Well, Monday starts a new semester. As I reflect on how I might create opportunities for my students to be more engaged in the learning experience, both in and outside of class, my current inclination is to use ICTs but in a slightly different way.
This semester I’ll be teaching Microteaching I (third semester), Academic Writing (seventh semester), and Applied Linguistics (seventh semester) to pre-service English language teachers (i.e., eight-semester bachelor’s degree program in English language teaching). The primary ICTs that I’ll use for these blended classes will be wikis and Moodle.
Student-teachers (STs) taking Microteaching I meet four hours a week, teaching in 15-minute blocks with their classmates (i.e., “students”). At the time of this post, the wiki was still under development, but will be further developed in the coming days. The wiki will home STs’ reflective wiki pages that will remain open for all to see and will also be integrated (i.e., embeded) to Moodle. Since this is my first time teaching this class, there will certainly be tweaks and turns as the class unfolds ultimately driving which ICTs to use and how they will be used to best engage students.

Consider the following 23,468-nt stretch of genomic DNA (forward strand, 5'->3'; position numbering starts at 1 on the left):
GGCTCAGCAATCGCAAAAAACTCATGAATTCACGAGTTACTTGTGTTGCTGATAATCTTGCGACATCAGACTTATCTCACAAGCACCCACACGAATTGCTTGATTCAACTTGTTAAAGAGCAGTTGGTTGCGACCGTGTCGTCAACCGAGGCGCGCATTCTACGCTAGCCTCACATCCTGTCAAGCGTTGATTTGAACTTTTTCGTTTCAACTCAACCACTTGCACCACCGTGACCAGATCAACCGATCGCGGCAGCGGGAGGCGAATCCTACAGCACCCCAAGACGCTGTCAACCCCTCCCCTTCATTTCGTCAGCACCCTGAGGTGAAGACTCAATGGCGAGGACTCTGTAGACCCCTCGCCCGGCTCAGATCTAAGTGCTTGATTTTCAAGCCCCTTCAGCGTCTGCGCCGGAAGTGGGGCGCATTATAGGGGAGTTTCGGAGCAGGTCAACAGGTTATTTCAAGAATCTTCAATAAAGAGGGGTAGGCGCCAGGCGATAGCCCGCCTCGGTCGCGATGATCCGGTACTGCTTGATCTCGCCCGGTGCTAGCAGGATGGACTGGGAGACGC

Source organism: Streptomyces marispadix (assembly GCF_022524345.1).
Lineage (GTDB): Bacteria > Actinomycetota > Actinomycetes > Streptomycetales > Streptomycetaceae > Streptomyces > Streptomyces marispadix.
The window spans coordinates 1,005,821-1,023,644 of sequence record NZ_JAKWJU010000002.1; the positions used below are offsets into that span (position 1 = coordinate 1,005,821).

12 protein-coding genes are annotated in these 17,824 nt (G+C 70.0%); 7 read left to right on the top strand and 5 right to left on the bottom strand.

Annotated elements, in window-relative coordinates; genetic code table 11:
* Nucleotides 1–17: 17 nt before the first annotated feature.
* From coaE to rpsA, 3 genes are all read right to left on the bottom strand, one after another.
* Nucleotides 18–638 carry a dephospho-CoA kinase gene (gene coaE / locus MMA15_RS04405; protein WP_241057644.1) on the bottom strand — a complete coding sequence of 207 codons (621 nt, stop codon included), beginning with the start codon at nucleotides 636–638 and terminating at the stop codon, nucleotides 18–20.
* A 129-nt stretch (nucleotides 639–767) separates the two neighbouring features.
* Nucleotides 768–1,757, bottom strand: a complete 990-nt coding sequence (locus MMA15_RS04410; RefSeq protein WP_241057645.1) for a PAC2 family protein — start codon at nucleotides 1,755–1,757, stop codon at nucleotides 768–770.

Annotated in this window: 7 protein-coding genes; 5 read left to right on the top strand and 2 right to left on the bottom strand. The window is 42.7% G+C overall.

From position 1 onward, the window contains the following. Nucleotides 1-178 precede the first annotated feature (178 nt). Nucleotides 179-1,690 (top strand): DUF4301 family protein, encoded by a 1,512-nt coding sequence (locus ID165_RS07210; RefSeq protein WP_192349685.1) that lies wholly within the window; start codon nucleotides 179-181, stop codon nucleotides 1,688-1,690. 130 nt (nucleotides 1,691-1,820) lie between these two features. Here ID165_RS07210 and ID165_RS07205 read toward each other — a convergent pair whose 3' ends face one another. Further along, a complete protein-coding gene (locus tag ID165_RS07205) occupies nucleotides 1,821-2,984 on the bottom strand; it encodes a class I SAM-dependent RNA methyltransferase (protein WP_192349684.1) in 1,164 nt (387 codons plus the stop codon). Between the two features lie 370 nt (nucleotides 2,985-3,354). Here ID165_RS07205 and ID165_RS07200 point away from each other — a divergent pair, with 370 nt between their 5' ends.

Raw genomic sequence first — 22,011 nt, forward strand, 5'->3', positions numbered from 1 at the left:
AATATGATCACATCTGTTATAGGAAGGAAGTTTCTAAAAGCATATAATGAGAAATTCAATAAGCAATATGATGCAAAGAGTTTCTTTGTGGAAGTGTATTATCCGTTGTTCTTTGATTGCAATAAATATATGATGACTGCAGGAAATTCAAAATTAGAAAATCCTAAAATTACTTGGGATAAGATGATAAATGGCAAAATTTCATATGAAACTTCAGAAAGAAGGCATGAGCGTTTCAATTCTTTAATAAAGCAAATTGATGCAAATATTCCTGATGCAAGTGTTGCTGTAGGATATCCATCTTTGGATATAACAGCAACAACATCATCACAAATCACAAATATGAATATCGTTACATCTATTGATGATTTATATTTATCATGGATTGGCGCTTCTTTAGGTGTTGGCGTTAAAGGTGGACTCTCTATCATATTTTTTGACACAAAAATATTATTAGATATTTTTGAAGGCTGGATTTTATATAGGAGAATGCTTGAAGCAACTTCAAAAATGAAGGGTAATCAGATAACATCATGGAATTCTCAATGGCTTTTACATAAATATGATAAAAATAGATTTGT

I’ve taught Academic Writing in the past using primarily Wikieducator, but this year I wanted to do something different. This year I will be using(Doku) wiki along with Moodle as I plan to do with Microteaching I. The main reason for using Dokuwiki over Wikieducator is that (a) Dokuwiki is more user-friendly and (b) it integrates well to my website hosting service (Fatcow). The wiki/Moodle integration will look something like the following:
Wikis are a great tool for academic writing as it makes the writing process more transparent.
The course in Applied Linguistics will also integrate a wiki with Moodle…are you seeing a pattern here? Students will apply their understanding of linguistics, psycholinguistics, sociolinguistics, and discourse analysis to their own teaching practice through an action research project.
The objective this semester is to make the learning process of each course as open as possible so that students see the value in transparent learning. As their facilitator, making course designs open will provide other educators with ideas as well as opportunities to collaborate and cooperate in areas of curriculum, assessment, and instruction.
How will you use ICTs this semester or year?